Moser completed his undergraduate education at and received his Ph.D. from the University of Göttingen in 1952, studying under Franz Rellich. After his thesis, he came under the influence of Carl Ludwig Siegel, with whom he coauthored the second and considerably expanded English language edition of a monography on celestial mechanics. Having spent the year 1953 at the Courant Institute of New York University as a Fulbright scholar, he emigrated to the United States in 1955 becoming a citizen in 1959.[1] He became a professor at MIT and later at New York University. He served as director of the Courant Institute of New York University in the period of 1967-1970. In 1970 he declined the offer of a chair at the Institute for Advanced Study in Princeton. After 1980 he was at ETH Zürich, becoming professor emeritus in 1995. He was director (sharing office with Armand Borel in the first two years) of the Forschungsinstitut für Mathematik at ETH Zürich in 1984 - 1995, where he succeeded Beno Eckmann. He led a rebuilding of the ETH Zürich mathematics faculty. Moser was president of the International Mathematical Union in 1983-1986.


Among Moser's students were Mark Adler of Brandeis University, Ed Belbruno, Charles Conley (1933-1984), Howard Jacobowitz of Rutgers University, and Paul Rabinowitz of University of Wisconsin.

Awards and honours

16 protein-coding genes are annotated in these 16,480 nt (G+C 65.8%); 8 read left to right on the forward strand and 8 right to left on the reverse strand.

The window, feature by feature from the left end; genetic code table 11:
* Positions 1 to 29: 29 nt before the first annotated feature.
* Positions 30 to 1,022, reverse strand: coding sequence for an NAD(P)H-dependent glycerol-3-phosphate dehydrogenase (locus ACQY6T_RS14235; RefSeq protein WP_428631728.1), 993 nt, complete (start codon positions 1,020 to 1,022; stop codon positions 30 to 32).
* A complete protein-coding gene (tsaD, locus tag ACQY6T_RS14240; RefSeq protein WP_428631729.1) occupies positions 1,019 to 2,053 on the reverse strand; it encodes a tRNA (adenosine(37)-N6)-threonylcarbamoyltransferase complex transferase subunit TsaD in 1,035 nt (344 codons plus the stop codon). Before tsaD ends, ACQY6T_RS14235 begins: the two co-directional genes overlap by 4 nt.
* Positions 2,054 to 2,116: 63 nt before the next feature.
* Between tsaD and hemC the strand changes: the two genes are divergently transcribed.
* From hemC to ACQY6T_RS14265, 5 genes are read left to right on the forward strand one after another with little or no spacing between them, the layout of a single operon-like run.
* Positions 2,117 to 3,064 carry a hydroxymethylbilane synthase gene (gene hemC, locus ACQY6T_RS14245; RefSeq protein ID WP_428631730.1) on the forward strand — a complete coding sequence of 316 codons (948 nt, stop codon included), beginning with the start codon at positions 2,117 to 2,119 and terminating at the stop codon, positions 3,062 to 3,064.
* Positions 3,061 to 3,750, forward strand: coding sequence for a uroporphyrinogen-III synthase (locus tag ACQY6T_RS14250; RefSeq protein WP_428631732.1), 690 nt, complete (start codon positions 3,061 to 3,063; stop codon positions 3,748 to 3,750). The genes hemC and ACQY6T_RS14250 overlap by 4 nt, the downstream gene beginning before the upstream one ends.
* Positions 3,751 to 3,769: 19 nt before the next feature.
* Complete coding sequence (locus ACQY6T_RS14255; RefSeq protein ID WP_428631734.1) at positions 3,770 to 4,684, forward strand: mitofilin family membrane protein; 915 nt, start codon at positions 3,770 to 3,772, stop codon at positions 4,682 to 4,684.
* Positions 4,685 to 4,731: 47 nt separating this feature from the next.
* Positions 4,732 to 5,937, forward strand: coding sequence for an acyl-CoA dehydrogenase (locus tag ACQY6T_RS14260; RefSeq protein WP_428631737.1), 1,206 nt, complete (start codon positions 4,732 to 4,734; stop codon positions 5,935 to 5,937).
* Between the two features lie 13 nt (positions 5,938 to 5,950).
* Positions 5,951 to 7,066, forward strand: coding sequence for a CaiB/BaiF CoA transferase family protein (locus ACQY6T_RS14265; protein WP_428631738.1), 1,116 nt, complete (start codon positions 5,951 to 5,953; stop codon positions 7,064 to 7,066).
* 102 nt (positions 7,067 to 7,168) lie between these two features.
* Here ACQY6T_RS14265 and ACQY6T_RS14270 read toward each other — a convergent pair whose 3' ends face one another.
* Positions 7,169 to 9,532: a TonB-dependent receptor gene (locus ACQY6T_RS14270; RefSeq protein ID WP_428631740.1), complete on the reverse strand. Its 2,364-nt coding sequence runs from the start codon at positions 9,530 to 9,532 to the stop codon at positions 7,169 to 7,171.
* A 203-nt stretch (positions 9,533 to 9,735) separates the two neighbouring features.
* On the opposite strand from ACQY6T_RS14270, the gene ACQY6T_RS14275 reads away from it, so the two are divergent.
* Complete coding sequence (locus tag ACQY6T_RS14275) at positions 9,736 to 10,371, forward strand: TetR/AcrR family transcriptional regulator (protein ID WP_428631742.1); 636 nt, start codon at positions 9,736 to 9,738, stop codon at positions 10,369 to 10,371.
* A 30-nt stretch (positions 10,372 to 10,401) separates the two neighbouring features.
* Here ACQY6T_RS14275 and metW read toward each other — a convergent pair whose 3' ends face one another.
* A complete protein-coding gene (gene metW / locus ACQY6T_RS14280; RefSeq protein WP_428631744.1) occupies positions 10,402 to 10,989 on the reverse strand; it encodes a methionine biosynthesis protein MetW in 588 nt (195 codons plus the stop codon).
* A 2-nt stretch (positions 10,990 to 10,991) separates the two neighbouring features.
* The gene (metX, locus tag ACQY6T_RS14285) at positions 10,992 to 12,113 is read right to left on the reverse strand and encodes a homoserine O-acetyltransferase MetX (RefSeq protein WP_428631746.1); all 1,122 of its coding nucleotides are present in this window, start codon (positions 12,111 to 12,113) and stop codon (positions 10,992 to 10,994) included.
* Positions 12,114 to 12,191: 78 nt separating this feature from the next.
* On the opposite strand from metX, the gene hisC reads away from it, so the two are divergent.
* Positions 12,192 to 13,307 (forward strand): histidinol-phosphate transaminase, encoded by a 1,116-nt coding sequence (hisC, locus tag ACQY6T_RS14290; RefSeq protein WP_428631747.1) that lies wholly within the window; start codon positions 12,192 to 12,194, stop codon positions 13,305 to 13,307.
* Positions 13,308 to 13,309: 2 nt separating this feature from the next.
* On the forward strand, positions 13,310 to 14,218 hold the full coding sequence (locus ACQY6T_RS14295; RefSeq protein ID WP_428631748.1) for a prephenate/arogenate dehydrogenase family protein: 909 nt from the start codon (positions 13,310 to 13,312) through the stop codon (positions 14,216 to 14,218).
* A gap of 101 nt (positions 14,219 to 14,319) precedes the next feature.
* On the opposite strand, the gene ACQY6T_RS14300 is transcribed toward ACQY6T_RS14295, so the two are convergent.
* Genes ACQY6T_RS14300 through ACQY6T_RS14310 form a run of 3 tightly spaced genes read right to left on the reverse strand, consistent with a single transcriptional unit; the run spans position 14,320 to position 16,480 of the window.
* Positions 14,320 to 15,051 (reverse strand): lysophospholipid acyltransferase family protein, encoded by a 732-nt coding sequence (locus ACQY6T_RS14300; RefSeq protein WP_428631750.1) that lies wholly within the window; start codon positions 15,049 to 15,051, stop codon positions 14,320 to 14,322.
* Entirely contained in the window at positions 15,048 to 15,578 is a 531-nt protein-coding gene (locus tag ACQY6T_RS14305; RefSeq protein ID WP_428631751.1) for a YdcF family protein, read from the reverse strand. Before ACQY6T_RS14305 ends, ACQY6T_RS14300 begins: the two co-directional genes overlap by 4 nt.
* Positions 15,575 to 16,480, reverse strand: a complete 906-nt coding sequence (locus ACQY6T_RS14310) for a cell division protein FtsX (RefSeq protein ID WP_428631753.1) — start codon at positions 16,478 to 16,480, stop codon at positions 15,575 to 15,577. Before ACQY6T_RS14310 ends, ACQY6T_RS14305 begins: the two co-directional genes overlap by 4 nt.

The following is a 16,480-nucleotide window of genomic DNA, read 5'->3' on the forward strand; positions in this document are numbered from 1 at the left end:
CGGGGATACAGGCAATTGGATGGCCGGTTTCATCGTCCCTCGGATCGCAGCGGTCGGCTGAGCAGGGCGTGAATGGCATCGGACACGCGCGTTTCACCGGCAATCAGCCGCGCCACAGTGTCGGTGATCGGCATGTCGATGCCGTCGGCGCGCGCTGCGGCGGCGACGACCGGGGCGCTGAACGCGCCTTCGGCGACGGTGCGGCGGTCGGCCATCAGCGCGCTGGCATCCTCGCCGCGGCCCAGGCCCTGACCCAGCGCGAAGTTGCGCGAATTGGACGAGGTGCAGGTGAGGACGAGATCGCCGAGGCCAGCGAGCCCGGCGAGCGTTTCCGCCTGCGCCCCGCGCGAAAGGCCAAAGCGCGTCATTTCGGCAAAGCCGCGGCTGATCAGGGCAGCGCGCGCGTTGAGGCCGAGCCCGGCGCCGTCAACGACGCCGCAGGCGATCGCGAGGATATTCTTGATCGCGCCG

Moser won the first George David Birkhoff Prize in 1968 for contributions to the theory of Hamiltonian dynamical systems, the James Craig Watson Medal in 1969 for his contributions to dynamical astronomy, the Brouwer Medal of the Royal Dutch Mathematical Society in 1984, the Cantor Medal of the Deutsche Mathematiker-Vereinigung in 1992 and the Wolf Prize in 1995 for his work on stability in Hamiltonian systems and on nonlinear differential equations. He was elected to membership of the National Academy of Sciences in 1973 and was corresponding member of numerous foreign academies such as the London Mathematical Society and the Akademie der Wissenschaften und Literatur, Mainz . At three occasions he was an invited speaker at the quadrennial International Congress of Mathematicians, namely in Stockholm (1962) in the section on Applied Mathematics, in Helsinki (1978) in the section on Complex Analysis, and a plenary speaker in Berlin (1998). In 1990 he was awarded honorary doctorates from University of Bochum and from Pierre and Marie Curie University in Paris. The Society for Industrial and Applied Mathematics established a lecture prize in his honor in 2000.


  1. ^ "Jurgen Kurt Moser". U.S. Naturalization Records Indexes, 1794-1995. Ancestry.com. Retrieved 2011. Name: Jurgen Kurt Moser; Age: 31; Birth Date: 4 Jul 1928; Issue Date: 2 Feb 1959; State: Massachusetts; Locality, Court: District of Massachusetts, District Court (subscription required)


External links

  This article uses material from the Wikipedia page available here. It is released under the Creative Commons Attribution-Share-Alike License 3.0.